St. Louis Symphony Orchestra

It isn’t often one gets to see a Grammy Award-winning orchestra, let alone one debuting an esteemed music director. But on Sept. 19 at 7:30 p.m., the Lied Center for Performing Arts audience will get the chance to hear the beautiful melodies of the St. Louis Symphony Orchestra echo throughout the hall.

The Grammy Award-winning orchestra makes its return to the Lied Center, previously performing its “Firebird” collaboration with American Ballet Theatre in 2018, when SLSO provided the music for the ballet troupe. The performance will also mark the debut of SLSO’s new music director, Stéphane Denève and is the official opening night of the Lied Center’s 30th Anniversary Season.

Denève is also music director of the Brussels Philharmonic and the principal guest conductor of The Philadelphia Orchestra. He is a three-time winner of Diapason d’Or of the Year and has led opera productions at the Royal Opera House and the Opéra National de Paris.

SLSO will perform four pieces during the concert in a slightly altered version of its classical season opening set, according to SLSO vice president and general manager Erik Finley. Finley said the overall theme of SLSO’s season focuses on the narrative thread between French and American music, as Deneve is French and is known as one of the world’s great interpreters of French music. 

“[B]ecause this will be Stéphane Denève’s first classical [concert] with the SLSO as music director, he focused on works representative of the orchestra’s quintessentially American history and long-standing commitment to American music paired with the great masters of his own nationality — a program of Franco-American friendship,” Finley said in an email. “The audience will get a good taste of that in a single program.”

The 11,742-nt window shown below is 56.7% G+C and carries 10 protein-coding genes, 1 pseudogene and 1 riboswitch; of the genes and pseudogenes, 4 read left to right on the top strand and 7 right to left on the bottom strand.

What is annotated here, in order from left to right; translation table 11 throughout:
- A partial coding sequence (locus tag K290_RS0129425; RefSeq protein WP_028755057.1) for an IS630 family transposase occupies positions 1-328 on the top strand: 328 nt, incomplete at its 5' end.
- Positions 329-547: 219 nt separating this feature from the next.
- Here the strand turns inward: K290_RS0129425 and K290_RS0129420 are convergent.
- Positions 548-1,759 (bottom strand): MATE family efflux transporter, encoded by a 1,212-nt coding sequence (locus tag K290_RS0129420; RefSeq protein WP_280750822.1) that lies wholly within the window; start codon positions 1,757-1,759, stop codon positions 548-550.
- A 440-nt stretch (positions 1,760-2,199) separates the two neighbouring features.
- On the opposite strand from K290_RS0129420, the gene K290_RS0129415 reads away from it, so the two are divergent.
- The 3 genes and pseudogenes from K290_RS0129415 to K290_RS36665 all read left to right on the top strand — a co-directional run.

The concert will open with “blue cathedral,” a recent work by American composer Jennifer Higdon commissioned in 2000. The next two pieces are by French composers — Debussy’s “La Mer” and Ravel’s “Piano Concerto in G.” The concert will close with Gershwin’s beloved suite “An American in Paris.”

SLSO’s concert this year will be different from its “Firebird” show in two main ways: Deneve is now the music director, and the orchestra will actually be on the main stage instead of in the pit. Finley said orchestra members enjoyed performing at the Lied Center, citing the beauty of the venue, its excellent acoustics and the enthusiasm of Lied Center patrons. SLSO is also deeply committed to music education, making the Lied Center’s affiliation with the University of Nebraska-Lincoln appealing to the orchestra. 

“At our most recent engagement … the hall was sold out, and the reception to the performance was overwhelming,” he said. “ It’s clear the Lied audiences have a passion for great music and the performing arts. Our musicians taught master classes and seminars when we last visited and we will do more of the same for this visit. It’s a very important part of our mission as an organization, and we value engaging with the University students through music education as well.”

With classic pieces of music performed by an award-winning orchestra conducted by a brand-new music director, the evening will be one Finley said attendees won’t soon forget.

“The orchestra is at a milestone moment,” Finley said. “So far the reaction to Stéphane has been incredible, from the community, the musicians, the staff and our audiences. He brings boundless enthusiasm and commitment to every performance he gives, and this is of course shared by the orchestra as well. The audience can expect to feel a personal connection to Stéphane.”

To purchase tickets, visit the Lied Center box office or go online to its ticket page.